Although Tennessee's appellate courts retain the statutory authority to increase sentences upon appeal by the State, Tenn.Code Ann. § 40-35-402(c) (2006), we hold that they do not have the authority to do so simply upon the basis of a trial court's “fail[ure] to appropriately adjust” a sentence in light of applicable, but merely advisory, mitigating or enhancement factors. As set forth above, revised section 40-35-210(c) of the Sentencing Act mandates that the trial court “shall impose a sentence within the range of punishment.” In determining which sentence within the range to impose, however, the trial court is no longer required to begin with a presumptive sentence subject to increase and decrease on the basis of enhancement and mitigating factors. An appellate court is therefore bound by a trial court's decision as to the length of the sentence imposed so long as it is imposed in a manner consistent with the purposes and principles set out in sections -102 and -103 of the Sentencing Act.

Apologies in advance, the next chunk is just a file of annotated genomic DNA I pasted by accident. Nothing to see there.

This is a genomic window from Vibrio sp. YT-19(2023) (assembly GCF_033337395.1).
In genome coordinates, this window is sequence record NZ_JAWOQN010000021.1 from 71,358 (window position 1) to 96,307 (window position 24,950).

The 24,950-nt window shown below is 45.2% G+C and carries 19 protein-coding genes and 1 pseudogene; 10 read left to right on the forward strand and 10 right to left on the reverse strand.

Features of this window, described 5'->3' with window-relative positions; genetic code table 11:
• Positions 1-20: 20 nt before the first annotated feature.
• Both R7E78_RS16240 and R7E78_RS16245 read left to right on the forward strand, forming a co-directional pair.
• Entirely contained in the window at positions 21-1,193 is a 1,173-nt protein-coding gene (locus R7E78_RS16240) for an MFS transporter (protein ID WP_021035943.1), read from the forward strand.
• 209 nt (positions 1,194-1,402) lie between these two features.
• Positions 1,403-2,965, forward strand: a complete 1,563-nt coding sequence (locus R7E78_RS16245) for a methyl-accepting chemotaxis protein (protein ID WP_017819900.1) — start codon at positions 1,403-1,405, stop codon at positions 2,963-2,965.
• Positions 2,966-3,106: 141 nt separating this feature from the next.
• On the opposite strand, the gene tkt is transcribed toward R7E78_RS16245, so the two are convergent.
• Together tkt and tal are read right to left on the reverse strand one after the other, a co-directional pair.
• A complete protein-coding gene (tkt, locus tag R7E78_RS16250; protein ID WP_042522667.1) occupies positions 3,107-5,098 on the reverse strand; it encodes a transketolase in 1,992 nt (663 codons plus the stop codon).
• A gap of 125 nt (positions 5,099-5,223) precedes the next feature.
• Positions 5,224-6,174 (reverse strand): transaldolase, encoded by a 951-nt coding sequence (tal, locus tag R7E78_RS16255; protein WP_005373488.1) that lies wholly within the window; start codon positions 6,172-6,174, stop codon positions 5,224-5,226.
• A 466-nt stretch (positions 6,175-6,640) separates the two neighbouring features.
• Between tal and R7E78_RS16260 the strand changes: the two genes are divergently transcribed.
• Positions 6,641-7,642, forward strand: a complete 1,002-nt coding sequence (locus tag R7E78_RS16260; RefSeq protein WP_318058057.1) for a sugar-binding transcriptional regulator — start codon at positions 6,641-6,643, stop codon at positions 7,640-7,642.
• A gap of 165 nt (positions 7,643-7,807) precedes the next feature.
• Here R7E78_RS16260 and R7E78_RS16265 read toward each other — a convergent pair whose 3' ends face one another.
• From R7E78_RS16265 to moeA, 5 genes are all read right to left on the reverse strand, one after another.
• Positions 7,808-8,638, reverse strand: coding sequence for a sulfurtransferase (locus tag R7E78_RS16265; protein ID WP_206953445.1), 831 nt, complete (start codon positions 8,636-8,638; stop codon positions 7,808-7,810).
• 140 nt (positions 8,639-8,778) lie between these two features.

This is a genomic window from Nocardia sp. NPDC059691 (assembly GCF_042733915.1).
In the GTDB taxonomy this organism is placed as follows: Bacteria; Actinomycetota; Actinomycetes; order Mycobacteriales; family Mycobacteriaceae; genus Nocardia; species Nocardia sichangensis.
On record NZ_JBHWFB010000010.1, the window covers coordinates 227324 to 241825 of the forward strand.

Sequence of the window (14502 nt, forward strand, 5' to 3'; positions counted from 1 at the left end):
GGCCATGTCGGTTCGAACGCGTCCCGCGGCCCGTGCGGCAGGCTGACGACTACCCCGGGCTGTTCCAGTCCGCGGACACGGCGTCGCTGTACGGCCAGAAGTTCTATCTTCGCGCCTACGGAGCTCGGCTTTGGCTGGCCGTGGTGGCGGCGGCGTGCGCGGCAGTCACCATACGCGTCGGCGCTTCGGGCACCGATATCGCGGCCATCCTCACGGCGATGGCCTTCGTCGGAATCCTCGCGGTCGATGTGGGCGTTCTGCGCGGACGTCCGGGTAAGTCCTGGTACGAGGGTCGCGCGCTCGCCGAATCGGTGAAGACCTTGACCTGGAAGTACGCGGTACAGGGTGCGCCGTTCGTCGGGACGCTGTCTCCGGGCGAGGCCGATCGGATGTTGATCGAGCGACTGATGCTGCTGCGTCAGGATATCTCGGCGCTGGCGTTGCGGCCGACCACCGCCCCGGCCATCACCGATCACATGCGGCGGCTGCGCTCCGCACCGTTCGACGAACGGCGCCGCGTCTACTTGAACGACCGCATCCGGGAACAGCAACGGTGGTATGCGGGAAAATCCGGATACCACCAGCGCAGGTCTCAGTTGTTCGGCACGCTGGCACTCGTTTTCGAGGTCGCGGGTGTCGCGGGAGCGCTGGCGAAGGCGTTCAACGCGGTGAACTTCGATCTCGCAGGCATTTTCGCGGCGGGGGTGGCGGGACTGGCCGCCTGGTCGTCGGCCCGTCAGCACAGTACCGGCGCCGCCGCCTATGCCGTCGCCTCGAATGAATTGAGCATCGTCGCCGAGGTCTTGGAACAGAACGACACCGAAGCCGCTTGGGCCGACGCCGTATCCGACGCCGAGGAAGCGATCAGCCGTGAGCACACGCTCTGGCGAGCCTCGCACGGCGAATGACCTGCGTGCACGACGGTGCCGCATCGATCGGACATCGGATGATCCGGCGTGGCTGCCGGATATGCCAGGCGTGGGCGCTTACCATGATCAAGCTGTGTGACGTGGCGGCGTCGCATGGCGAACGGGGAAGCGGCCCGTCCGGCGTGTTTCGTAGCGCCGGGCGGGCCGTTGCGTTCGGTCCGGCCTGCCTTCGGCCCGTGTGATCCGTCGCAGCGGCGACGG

While we are uncomfortable with the trial court's decision to impose the minimum sentence on the Defendant, we do not think the trial court departed so far from the Sentencing Act as to rebut the presumption of correctness. The trial court considered all of the criteria set out in section -210(b); it imposed a sentence within the applicable range; it set forth its reasons for imposing the sentence that it did; and the relevant findings are adequately supported by the record. See State v. Pike, 978 S.W.2d 904 app. at 926-27 (Tenn.1998) (observing that, if appellate review “reflects that the trial court followed the statutory sentencing procedure [and] imposed a lawful sentence after having given due consideration ․ to the ․ principles set out under the sentencing law, and [if] ․ the trial court's findings are adequately supported by the record, then we may not modify the sentence even if we would have preferred a different result”).